Here is a list of some frequently asked questions (some of the information is available elsewhere on the web site, but worth repeating here due to the frequency that the questions pop up).
This page will be updated with more frequently asked questions, so it’s worth coming back here now and again to check! 

Do you post to....?

I can post to anywhere in the World (and regularly do), if you contact me with details on what you require and where you are then I will gladly quote on postage costs. Depending on the weight of the parcel, it can sometimes be cheaper to split parcels into two for posting outside of the UK which is why I prefer to individually quote on posting outside the UK
Some items have 7 – 10 days delivery – why?
Some of my stock sells independently of the web site and even though I try to keep the stock levels as accurate as possible, it isn’t always possible to be 100% accurate. Some items will then have to be ordered direct from my suppliers and to avoid disappointed I advise that delivery can take up to 10 days. If you require anything faster, just let me know as usually there’s no problem getting items faster.  

Do I need to run my blade in?

All blades will benefit from being run in, which basically means cutting at a reduced feed rate for the first 10 - 15 minutes of cutting.
For most users cutting wood, running a blade in is not vital as for cutting metal.
If you have a couple of hours cutting in store with a new blade, then reducing the feed rate for the first 10-15 minutes of cutting can help in improving blade life. 
If you are cutting metal, then running the blade in is vital to get the most out of the blade. New blades are very sharp but for metal cutting a tooth with a slightly rounded edge will perform better and last longer, so it’s important that the first 15 minutes of cutting with a new blade is done at a reduced feed rate than normal.

Do I have to take the tension off the blade, when the machine is not being used?

Most manufacturers advise to always release the tension on the blade when not cutting, but in real life, day to day workshop use this is usually not a practical thing to do. Most bandsaw users want to just use the machine when something needs cutting and not have to re-tension the blade every time.
If you know that you won’t be using the bandsaw for a couple of weeks, then it’s a good idea to release the tension. If you are running an M42 blade, which requires more tension, then again your machine and blade will benefit from having the tension released but otherwise, there shouldn’t be any problems with keeping a SuperTuff Carbon, SuperTuff Premium or SuperTuff Fastcut on the machine for day to day use.

Can I cut metal on my bandsaw?

To cut metal on a bandsaw you need a blade with the correct amount of cutting teeth per inch and the correct cutting speed.
Most wood cutting bandsaws tend to have either a single cutting speed or two cutting speeds, obviously there are some exceptions, but on the whole, wood cutting bandsaws have limited choice when it comes to choosing the cutting speed.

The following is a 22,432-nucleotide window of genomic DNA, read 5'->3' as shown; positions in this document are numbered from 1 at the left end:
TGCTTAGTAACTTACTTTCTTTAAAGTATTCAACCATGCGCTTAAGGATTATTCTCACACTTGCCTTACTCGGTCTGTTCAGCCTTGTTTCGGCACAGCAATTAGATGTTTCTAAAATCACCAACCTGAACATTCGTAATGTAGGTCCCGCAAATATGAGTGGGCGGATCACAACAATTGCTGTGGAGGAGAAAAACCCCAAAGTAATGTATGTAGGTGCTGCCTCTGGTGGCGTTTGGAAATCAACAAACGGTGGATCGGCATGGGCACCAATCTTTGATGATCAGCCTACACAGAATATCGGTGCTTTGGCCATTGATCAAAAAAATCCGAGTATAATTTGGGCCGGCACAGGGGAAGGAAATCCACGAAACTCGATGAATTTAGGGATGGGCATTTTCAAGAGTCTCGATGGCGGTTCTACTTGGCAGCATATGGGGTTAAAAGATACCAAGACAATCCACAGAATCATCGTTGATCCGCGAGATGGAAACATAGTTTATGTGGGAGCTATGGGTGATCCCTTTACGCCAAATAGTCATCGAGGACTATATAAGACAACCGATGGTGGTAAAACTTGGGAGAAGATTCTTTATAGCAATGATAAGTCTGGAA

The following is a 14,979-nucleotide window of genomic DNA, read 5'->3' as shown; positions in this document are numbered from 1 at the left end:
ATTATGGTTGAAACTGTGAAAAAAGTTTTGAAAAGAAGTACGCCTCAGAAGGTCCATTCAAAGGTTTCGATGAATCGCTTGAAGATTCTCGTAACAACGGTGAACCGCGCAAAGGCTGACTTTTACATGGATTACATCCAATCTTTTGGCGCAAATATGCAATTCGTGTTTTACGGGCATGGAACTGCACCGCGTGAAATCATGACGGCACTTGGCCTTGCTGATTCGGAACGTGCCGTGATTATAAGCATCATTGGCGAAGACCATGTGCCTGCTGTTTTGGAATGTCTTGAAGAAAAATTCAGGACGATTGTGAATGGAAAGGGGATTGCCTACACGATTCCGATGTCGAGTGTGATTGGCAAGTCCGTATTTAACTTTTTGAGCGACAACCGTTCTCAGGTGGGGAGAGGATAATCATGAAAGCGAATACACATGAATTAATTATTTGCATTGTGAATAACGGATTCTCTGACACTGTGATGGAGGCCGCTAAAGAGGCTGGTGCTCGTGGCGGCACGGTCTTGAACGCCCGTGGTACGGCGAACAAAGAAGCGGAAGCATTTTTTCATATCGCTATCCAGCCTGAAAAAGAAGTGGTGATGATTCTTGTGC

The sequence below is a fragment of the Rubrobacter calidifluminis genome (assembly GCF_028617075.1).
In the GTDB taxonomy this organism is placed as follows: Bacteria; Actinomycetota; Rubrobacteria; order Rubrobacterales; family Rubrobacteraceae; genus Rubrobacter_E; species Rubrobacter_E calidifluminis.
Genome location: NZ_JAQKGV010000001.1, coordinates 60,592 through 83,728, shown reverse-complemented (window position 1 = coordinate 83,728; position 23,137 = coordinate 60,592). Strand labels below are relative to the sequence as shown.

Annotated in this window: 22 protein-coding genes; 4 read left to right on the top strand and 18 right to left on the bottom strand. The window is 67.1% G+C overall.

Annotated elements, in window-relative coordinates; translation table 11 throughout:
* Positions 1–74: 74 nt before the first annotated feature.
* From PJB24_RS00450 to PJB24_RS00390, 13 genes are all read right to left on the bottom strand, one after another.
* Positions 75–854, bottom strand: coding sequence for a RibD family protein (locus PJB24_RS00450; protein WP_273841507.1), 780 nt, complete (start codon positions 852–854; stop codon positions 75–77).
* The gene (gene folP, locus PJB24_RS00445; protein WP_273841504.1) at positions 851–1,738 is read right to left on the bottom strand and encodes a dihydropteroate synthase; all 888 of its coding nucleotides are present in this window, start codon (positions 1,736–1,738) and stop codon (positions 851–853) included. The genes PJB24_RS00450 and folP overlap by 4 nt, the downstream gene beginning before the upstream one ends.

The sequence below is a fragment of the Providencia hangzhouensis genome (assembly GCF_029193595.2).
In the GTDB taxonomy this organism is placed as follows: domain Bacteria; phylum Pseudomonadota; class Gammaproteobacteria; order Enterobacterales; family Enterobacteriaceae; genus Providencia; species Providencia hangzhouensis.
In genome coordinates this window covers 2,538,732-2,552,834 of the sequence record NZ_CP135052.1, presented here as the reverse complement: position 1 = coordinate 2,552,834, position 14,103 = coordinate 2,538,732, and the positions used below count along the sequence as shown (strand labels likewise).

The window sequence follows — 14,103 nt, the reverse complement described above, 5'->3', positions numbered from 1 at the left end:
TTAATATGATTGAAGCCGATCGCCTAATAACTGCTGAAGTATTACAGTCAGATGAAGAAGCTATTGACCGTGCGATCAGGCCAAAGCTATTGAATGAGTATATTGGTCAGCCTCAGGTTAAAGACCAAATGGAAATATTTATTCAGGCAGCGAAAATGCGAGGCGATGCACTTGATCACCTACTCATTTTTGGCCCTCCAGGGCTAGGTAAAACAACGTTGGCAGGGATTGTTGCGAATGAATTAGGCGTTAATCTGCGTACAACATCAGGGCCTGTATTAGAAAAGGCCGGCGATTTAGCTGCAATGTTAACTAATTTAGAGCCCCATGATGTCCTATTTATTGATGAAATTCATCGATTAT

The cutting speed required for cutting metal depends on the type of metal being cut, but the average cutting speed for metal cutting is usually around a quarter if what a wood cutting bandsaw runs at.

Non ferrous metals can be cut at a faster cutting speed and usually on two speed bandsaws, the slowest speed is sufficient for cutting non ferrous metal.
Even if the cutting speed on the bandsaw is a little higher than recommended, it is possible to cut small amounts of metal using an M42 blade and a slow feed rate. If you want to cut a lot of metal though, then you will be better off with a multi speed machine.
If you use the wrong tooth pitch or if the cutting speed is too fast then the teeth on the blade can just strip off, leaving the blade useless.

How do I know when the tension is correct?

There are numerous theories and guides on achieving the correct tension and basically you adjust the tension enough so that the blade is not slipping on the wheels when cutting and the cut is straight. If there’s a bow in the stock being cut, then more tension should be added. You may find that when cutting thicker stock, more tension will be required to keep the cut straight and true.
Most machines will have a guide for tensioning depending on the width of the blade, but these are not very accurate and should only be used as a guide to get a rough idea of the amount of tension required. The more you use a bandsaw, the easier it is to tell when the tension is correct and the best way to tell is by how the blade is cutting as you get to know the sound of a blade slipping or not cutting correctly. M42 blades require more tension than standard blades and as a rough guide they should be tensioned to the next width up on the bandsaw, so a 3/8” M42 should be tensioned to the same amount as a standard 1/2" blade and a 1/2" M42 to the same amount as a standard 5/8” blade. 

Can I use the same blade for radius and staight cutting?

Ideally you should use seperate blades when radius and straight cutting. When radius cutting, one side of the teeth will wear faster than the other and this can then cause problems when you straight cutting as the blade will tend to wander. 
It's not always possible to use seperate blades so it's important to keep an eye out for blade wander when straight cutting with a blade that has been used for staight cutting.